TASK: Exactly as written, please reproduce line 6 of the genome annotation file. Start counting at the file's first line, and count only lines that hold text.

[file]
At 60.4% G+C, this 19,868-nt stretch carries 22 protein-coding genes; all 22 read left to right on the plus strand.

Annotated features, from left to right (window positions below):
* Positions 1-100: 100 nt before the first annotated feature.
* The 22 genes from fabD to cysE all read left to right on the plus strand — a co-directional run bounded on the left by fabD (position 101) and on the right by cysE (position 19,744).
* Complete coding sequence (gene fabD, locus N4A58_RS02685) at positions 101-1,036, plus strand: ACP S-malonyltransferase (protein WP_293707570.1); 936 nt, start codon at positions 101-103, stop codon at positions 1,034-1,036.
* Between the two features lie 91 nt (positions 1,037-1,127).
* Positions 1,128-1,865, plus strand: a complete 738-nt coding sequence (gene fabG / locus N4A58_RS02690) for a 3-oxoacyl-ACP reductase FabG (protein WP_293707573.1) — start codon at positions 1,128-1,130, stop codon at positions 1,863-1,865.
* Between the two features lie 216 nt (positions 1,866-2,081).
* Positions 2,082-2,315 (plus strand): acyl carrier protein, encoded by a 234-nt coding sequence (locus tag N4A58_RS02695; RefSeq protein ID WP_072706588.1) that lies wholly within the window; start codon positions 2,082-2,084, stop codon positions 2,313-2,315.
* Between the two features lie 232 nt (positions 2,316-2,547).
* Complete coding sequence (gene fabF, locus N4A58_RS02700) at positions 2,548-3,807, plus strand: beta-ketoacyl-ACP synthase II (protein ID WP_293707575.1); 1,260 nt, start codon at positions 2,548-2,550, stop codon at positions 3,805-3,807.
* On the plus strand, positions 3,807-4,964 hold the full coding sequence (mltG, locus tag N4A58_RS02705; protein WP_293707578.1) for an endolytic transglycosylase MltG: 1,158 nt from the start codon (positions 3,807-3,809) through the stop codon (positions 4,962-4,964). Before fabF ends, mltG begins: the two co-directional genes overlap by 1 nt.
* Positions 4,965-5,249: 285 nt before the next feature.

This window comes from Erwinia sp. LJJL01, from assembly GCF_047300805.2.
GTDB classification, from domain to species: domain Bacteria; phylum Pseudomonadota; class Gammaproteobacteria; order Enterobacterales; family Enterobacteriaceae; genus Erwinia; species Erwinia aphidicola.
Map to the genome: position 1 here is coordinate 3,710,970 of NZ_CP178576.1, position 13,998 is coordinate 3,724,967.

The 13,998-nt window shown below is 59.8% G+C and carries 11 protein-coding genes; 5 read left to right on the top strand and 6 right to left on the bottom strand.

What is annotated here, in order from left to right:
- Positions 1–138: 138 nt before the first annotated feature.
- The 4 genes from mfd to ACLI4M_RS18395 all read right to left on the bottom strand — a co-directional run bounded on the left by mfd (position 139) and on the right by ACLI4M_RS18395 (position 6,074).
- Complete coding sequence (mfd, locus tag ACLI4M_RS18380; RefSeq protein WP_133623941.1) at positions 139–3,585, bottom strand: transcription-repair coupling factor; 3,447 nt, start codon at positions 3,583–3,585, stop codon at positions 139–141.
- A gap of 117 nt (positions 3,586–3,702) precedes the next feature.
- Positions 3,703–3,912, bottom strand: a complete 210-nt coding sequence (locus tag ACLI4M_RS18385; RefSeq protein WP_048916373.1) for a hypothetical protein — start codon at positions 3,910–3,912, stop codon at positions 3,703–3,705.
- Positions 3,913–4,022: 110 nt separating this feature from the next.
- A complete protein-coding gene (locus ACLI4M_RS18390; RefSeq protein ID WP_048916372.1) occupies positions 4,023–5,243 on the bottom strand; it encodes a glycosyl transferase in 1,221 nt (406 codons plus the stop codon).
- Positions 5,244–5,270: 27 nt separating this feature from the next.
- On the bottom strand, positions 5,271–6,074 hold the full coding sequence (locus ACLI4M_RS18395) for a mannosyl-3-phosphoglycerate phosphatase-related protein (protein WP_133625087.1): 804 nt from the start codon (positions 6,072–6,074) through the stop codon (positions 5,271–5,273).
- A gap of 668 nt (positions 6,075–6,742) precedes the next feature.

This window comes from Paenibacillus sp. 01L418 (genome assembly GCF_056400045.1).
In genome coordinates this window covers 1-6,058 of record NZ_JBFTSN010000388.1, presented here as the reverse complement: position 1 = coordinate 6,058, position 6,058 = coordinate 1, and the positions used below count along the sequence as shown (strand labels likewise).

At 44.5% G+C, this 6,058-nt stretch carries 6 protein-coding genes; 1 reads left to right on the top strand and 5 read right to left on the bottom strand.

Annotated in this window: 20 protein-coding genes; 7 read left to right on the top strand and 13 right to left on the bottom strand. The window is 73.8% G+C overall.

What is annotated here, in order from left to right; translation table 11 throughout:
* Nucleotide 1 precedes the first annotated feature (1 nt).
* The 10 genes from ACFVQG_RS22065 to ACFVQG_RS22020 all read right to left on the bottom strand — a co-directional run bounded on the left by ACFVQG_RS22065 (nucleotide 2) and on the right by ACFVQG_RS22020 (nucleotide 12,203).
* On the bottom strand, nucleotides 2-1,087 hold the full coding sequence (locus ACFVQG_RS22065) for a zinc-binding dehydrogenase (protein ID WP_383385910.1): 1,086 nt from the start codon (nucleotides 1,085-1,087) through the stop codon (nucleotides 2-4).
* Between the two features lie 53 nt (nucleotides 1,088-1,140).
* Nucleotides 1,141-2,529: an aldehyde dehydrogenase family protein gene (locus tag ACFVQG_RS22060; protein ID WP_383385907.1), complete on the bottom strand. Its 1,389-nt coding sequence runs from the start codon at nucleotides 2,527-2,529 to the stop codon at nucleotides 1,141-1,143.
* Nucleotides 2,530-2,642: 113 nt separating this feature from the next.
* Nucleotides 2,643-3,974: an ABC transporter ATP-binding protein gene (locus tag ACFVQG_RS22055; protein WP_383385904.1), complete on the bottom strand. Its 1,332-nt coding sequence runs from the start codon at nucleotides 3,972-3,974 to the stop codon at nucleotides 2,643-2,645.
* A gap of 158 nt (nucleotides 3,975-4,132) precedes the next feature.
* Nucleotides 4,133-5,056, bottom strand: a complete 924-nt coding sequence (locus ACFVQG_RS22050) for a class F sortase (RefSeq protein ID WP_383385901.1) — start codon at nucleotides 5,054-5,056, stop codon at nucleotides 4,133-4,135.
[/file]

* Between the two features lie 91 nt (positions 1,037-1,127).